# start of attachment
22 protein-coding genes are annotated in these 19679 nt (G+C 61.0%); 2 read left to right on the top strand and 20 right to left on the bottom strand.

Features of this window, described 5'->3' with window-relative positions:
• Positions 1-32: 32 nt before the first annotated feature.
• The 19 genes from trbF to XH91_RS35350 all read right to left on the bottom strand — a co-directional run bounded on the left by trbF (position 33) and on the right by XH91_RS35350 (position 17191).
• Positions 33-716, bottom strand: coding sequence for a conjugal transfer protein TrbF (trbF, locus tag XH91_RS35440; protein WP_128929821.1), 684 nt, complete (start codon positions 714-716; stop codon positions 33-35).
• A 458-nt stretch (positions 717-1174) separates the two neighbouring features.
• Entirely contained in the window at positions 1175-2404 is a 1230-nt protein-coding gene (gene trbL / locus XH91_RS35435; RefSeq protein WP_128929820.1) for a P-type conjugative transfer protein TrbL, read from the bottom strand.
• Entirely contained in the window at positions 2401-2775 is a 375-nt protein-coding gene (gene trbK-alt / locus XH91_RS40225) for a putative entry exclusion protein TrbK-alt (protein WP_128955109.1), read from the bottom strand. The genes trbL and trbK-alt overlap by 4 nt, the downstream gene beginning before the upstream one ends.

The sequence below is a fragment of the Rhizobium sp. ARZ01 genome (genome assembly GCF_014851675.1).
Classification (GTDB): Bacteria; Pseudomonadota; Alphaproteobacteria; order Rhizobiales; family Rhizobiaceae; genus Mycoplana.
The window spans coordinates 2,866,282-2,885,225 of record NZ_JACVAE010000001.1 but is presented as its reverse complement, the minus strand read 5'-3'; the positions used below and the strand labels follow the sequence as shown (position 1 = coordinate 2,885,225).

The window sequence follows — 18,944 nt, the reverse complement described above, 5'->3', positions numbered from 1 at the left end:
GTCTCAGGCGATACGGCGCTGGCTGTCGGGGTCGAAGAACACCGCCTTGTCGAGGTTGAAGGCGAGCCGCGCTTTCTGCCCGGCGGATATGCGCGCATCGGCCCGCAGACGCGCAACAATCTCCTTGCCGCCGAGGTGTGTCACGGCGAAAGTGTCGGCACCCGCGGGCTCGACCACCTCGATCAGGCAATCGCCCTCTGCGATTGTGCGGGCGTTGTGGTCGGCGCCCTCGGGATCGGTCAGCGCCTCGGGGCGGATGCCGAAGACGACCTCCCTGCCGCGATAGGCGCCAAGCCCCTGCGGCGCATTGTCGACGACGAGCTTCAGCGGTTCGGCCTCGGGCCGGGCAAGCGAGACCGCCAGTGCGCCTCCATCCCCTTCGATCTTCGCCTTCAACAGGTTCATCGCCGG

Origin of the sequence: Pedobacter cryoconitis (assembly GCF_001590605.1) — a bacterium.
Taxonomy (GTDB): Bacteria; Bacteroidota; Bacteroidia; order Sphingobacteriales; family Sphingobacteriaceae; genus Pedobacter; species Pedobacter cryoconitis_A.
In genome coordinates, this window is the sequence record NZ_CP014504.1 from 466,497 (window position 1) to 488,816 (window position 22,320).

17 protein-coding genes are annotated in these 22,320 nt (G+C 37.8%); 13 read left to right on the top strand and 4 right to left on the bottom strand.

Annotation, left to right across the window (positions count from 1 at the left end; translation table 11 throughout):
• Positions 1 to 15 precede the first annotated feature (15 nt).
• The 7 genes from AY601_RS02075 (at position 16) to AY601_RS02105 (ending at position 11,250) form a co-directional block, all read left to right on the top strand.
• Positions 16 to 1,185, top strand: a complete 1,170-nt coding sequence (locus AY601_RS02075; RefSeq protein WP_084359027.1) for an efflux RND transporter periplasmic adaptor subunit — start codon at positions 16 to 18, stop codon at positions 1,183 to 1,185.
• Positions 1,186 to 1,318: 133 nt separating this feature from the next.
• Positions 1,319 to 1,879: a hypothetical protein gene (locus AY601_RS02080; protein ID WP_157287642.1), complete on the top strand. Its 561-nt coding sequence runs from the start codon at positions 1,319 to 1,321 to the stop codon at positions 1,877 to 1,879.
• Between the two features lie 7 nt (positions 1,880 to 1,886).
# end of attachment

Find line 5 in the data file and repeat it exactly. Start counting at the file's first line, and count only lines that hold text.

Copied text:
• Positions 33-716, bottom strand: coding sequence for a conjugal transfer protein TrbF (trbF, locus tag XH91_RS35440; protein WP_128929821.1), 684 nt, complete (start codon positions 714-716; stop codon positions 33-35).